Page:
Baseball junkies, have you ever watched a video of Walter Johnson pitching?

Discussion in 'Sports' started by MarathonMike, Oct 5, 2018.

  1. MarathonMike
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    MarathonMike Platinum Member

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    The video is poor quality, nearly 100 years old but it is fascinating to watch Walter Johnson's motion especially the last part of the video showing his game speed motion. Watch his back leg, it never comes off the pitching rubber! I have never seen anyone pitch like that but according to history Johnson pitched 21 seasons and never had a significant arm injury and was absolutely the best pitcher of his era and possibly of all time. You would think someone would try to emulate his motion, but I don't believe I've ever seen anyone do it. Even great side-armers like Kent Tekulve brought their back leg through after the pitch and they throw slow. Johnson was a pure fastball pitcher.

     
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  2. Frankeneinstein
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    Frankeneinstein Gold Member

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    big time baseball junkie, first time though I ever saw his motion,...have you ever seen Juan Marichals ?

    My father taught me to pitch like him.


    If you've never seen Luis Tiant pitch you should check that out
     
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  3. Frankeneinstein
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    Frankeneinstein Gold Member

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    don't see how he generated so much velocity, that was all arm.
     
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  4. MarathonMike
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    MarathonMike Platinum Member

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    I remember Luis Tiant and Juan Marichal very well. I liked them both I guess I've always been interested in pitchers with funky deliveries. When I pitched in little league I tried to pitch like Juan Marichal kicking my leg as high as I could. It didn't work out too well. lol
     
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  5. MarathonMike
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    MarathonMike Platinum Member

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    He wasn't a giant either they listed him at 6 1, 200 lbs. They didn't have radar guns but his fastball was measured at 92 mph in a munitions lab. I doubt any other pitcher in that era touched 90.
     
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  6. evenflow1969
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    evenflow1969 Gold Member

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    The way the ball hops around from that side arm motion and the strange angle it comes from were proly more than enough to tgive the batters fits. The guy won significantly more games than any one else so it obviously worked and well.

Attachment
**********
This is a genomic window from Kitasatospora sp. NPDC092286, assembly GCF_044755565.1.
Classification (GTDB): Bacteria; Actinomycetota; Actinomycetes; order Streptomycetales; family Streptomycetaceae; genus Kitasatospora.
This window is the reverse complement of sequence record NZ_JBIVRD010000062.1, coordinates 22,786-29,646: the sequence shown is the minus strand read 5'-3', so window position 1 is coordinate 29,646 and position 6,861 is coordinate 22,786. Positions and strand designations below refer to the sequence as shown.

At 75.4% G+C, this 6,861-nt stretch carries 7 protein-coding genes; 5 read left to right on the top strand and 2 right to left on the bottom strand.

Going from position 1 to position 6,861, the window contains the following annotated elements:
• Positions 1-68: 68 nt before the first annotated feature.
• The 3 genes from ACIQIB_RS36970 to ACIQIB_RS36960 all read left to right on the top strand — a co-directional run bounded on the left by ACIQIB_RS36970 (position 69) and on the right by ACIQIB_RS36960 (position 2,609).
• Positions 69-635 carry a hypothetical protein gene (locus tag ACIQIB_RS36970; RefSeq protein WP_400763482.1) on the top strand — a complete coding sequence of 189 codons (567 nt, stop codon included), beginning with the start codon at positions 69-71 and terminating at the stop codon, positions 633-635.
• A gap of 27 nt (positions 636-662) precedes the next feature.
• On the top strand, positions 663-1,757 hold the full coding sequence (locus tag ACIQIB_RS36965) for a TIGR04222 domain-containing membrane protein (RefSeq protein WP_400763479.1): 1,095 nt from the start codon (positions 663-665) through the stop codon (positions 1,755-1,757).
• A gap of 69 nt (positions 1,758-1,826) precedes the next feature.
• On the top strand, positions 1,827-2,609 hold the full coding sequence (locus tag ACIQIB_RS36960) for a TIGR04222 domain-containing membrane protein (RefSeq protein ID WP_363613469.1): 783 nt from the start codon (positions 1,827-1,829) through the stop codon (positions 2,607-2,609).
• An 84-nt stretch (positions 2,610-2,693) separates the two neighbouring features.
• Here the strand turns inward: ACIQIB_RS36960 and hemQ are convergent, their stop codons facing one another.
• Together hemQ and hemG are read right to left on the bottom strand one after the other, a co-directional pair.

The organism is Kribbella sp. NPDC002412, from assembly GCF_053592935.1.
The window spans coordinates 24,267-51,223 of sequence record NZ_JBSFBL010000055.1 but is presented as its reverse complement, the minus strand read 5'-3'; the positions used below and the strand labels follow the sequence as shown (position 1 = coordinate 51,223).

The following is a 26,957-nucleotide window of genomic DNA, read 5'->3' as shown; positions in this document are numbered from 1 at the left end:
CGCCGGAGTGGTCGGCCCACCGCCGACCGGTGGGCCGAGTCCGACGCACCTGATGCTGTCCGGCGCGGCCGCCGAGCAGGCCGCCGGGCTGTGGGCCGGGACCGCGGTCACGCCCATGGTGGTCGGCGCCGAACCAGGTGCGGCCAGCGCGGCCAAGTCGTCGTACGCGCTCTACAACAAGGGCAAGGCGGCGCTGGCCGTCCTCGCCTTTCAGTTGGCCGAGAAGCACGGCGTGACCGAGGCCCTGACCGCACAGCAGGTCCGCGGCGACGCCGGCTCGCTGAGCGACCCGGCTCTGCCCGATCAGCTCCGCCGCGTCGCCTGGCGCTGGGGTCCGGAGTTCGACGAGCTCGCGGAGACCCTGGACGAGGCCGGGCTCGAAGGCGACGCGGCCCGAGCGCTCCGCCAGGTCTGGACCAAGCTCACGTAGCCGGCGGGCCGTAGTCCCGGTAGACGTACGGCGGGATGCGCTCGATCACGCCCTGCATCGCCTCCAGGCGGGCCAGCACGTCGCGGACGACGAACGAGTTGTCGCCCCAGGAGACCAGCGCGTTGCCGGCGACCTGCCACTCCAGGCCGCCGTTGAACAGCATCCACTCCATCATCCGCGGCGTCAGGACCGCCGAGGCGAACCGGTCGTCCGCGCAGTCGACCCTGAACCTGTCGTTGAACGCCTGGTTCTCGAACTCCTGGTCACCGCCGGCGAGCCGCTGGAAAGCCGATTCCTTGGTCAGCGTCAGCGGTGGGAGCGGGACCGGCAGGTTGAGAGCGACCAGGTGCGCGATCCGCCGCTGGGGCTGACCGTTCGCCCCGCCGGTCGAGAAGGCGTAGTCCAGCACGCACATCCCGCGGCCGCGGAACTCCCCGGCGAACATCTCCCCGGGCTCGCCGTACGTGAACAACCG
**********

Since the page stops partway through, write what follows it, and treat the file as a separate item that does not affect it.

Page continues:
7. rightwinger
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    rightwinger Award Winning USMB Paid Messageboard Poster Gold Supporting Member Supporting Member

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    Hard to believe he could generate so much velocity with a sidearm motion and not much leverage from his legs

    His arms do seem very long
     
  8. rightwinger
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    rightwinger Award Winning USMB Paid Messageboard Poster Gold Supporting Member Supporting Member

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    July 2, 1963: Marichal outduels Spahn in 16-inning thriller | Society for American Baseball Research

    At slightly past eight o’clock, Marichal took the Candlestick Park mound. Four hours and 15 innings later, he was still toiling there. And so was Warren Spahn–in a scoreless pitching duel.

    In the 16th, Marichal allowed a two-out single to Menke, and then registered his 48th out of the night on Larker’s comebacker to the mound. It was Marichal’s 227th pitch.

    When the Giants hit, Spahn retired Harvey Kuenn on a fly out. That brought up future Hall of Famer Mays, still hitless on the long night. Now, Mays drove Spahn’s first pitch through the teeth of the wind in left. The ball cleared the fence, and with that, a masterfully-pitched game dramatically ended. Marichal was the exhausted victor; Spahn, the valiantly defeated.
     
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  9. Frankeneinstein
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    Frankeneinstein Gold Member

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    I think Cy Young may have won more
     
  10. MarathonMike
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    MarathonMike Platinum Member

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    Wow! Can you imagine that happening today? If a pitcher completes a game, they practically name him a Cy Young candidate.
     
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